Christ washing the feet of his disciples
Egerton 1139, Psalter, Jerusalem, between 1131 and 1143
Courtesy of British Library

The washing of feet is in Christian thought seen as one of the ultimate signs of Christ’s humility. In medieval monasteries, it entered the liturgy during the Easter celebration. The liturgical calendar, strictly observed at all monasteries, is divided into the sanctorale, the celebration of saints, and the temporale, the commemoration of the life and times of Christ. These two liturgical layers run parallel, and the tempora Christi are re-enacted in the monastic liturgy. As part of this re-enactment it was customary to invite twelve beggars into church and feed them and to have the high clergy wash their feet.
Christ washing the feet of his disciples
Harley 1810, Eastern Mediterranean, last quarter of 12th century or first half of 13th Century
Courtesy of British Library

This ritual of imitation is sometimes also found in hagiography, where the washing of feet is used to illustrate the virtue of humility, a virtue expected of all Christians and all saints, but perhaps particularly from the more high-born, in keeping with the Gospel text from Luke stating that those who put themselves high shall be brought low and vice versa.

Christ washing the feet of his disciples
Lansdowne 420, psalter, England, 1st quarter of the 13th Century
Courtesy of British Library

One example of this episode in a hagiographic context can be found in Bede’s life of St Cuthbert of Lindisfarne. In chapter five Bede recounts how Cuthbert performed his office as guestmaster at the monastery of Ripon, and how Cuthbert had been tested by God in the following way:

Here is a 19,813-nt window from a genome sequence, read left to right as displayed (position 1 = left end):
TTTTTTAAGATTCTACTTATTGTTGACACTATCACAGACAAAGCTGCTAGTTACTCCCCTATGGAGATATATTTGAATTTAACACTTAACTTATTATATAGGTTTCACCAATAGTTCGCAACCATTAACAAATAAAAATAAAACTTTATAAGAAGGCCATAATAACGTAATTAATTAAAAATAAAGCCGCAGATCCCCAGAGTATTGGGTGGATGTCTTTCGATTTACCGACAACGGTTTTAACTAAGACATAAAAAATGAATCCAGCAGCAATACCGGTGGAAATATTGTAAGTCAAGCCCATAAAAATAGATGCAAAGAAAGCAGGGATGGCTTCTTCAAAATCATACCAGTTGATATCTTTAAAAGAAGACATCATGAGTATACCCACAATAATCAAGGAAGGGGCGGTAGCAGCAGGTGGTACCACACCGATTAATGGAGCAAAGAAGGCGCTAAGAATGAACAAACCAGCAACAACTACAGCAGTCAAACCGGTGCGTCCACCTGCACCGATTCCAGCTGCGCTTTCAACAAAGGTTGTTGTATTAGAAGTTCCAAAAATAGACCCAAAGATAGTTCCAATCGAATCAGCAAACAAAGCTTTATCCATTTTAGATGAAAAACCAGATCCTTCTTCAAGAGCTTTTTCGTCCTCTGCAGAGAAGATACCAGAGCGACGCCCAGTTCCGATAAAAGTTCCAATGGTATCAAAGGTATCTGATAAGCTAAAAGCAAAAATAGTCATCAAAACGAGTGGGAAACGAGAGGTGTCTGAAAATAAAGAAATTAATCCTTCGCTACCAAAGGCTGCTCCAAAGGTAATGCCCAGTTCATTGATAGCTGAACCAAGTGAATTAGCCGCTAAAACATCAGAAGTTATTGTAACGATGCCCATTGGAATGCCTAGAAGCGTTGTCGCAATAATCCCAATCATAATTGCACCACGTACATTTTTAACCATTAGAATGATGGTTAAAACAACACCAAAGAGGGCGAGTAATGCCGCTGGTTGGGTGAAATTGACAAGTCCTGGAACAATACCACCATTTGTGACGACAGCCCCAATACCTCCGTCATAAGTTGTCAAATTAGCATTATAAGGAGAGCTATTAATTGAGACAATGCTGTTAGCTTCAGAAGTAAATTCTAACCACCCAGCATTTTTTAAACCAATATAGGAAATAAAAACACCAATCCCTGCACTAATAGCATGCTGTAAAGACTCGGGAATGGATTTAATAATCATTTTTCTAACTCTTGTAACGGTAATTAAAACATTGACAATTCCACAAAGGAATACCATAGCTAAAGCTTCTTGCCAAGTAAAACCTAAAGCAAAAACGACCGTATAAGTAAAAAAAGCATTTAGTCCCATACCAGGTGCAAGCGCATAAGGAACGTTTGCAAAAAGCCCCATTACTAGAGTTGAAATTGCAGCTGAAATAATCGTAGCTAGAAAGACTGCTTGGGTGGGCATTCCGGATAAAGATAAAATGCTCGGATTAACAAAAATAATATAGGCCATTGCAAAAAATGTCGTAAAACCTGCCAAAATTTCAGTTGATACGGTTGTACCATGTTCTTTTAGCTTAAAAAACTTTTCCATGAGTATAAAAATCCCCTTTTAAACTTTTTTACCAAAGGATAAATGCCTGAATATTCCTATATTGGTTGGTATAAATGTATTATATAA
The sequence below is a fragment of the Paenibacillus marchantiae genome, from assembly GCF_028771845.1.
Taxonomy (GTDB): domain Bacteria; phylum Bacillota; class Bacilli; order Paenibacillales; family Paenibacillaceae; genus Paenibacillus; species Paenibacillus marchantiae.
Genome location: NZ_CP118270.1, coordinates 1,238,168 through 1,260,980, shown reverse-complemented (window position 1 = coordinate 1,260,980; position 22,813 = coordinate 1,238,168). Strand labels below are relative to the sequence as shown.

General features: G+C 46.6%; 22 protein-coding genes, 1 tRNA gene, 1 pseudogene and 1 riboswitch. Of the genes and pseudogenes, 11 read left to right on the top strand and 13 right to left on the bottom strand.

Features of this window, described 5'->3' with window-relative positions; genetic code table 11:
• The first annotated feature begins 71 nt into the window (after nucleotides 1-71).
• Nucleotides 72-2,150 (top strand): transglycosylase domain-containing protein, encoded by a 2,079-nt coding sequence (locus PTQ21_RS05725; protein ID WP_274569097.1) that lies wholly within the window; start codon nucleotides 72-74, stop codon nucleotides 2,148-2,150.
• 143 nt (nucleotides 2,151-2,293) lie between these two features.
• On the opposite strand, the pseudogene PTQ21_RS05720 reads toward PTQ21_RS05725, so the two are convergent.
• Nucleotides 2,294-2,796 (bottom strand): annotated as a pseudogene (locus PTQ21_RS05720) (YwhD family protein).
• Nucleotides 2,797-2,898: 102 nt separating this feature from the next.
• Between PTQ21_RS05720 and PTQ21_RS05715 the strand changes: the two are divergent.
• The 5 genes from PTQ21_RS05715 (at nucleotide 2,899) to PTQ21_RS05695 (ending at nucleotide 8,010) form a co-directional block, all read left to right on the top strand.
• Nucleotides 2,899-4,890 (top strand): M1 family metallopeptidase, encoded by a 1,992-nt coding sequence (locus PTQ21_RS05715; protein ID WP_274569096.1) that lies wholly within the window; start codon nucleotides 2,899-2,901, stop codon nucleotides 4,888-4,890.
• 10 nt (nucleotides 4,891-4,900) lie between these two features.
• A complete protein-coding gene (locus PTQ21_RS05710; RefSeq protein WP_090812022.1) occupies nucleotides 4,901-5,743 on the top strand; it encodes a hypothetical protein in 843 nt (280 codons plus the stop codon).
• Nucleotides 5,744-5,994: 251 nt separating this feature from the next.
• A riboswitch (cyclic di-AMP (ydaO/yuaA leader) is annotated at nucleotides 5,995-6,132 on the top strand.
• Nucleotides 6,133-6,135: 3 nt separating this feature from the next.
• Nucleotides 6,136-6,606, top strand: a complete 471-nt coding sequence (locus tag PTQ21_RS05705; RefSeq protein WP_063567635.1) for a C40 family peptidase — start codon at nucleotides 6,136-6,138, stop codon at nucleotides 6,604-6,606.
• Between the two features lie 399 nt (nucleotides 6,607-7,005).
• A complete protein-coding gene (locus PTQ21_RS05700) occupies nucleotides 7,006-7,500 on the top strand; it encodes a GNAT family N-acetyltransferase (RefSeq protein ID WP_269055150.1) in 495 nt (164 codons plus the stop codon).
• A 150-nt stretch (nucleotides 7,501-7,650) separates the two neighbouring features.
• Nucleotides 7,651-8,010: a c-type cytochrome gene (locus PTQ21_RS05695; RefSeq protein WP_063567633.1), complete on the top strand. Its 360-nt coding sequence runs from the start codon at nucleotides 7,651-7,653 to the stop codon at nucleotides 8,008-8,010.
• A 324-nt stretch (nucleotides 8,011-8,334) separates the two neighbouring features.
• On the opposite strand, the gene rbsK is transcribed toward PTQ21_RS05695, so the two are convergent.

Going out in the early morning from the inner buildings of the monastery to the guests’ chamber, he found a certain youth sitting within, and, thinking that he was of the race of men, he speedily welcomed him with accustomed kindness. He gave him water to wash his hands; he washed his feet and wiped them with a towel and placed them in his bosom so as to chafe them humbly with his hands; and asked him to wait until the third hour of the day and be refreshed with food”
- Bede, Vita Sancti Cuthberti, translated by Bertram Colgrave (Colgrave 1969: 179)

Cuthbert washing the feet of an angel
Yates Thompson 26, Prose life of Cuthbert, Durham, last quarter of 12th Century
Courtesy of British Library

The guest turns out to be an angel of the Lord, and for his kindness in his imitation Christi, Cuthbert is rewarded with loaves of heavenly bread which “excel the lily in whiteness, the rose in fragrance, and honey in taste.”

The exercise of humility was, as stated, a highly valued virtue in the saints. In the case of royal saints, the humility and the spurning of the world were emphasised with a typical monastic flair for irony. In the case of Louis IX of France (d.1270, can.1297), his humility was one of the primary virtues for which he was praised during the long canonisation proceedings. In his proper imitation of humilitas Christi, Louis washed the feet of three poor men. This episode can be found in one of the earliest hagiographies about Louis, written in the 1270s by the royal confessor Geoffrey of Beaulieu:

It was his practice on any given Saturday to wash the feet of the three of the poorer and older men who could be found, which he did on bended knee, humbly, piously, and in a most secret place. After washing, he dried their feet and humbly kissed them. In similar fashion he brought water to wash their hands, which he kissed in the same way. He then provided a certain sum of money to each, and he himself waited upon them as they ate.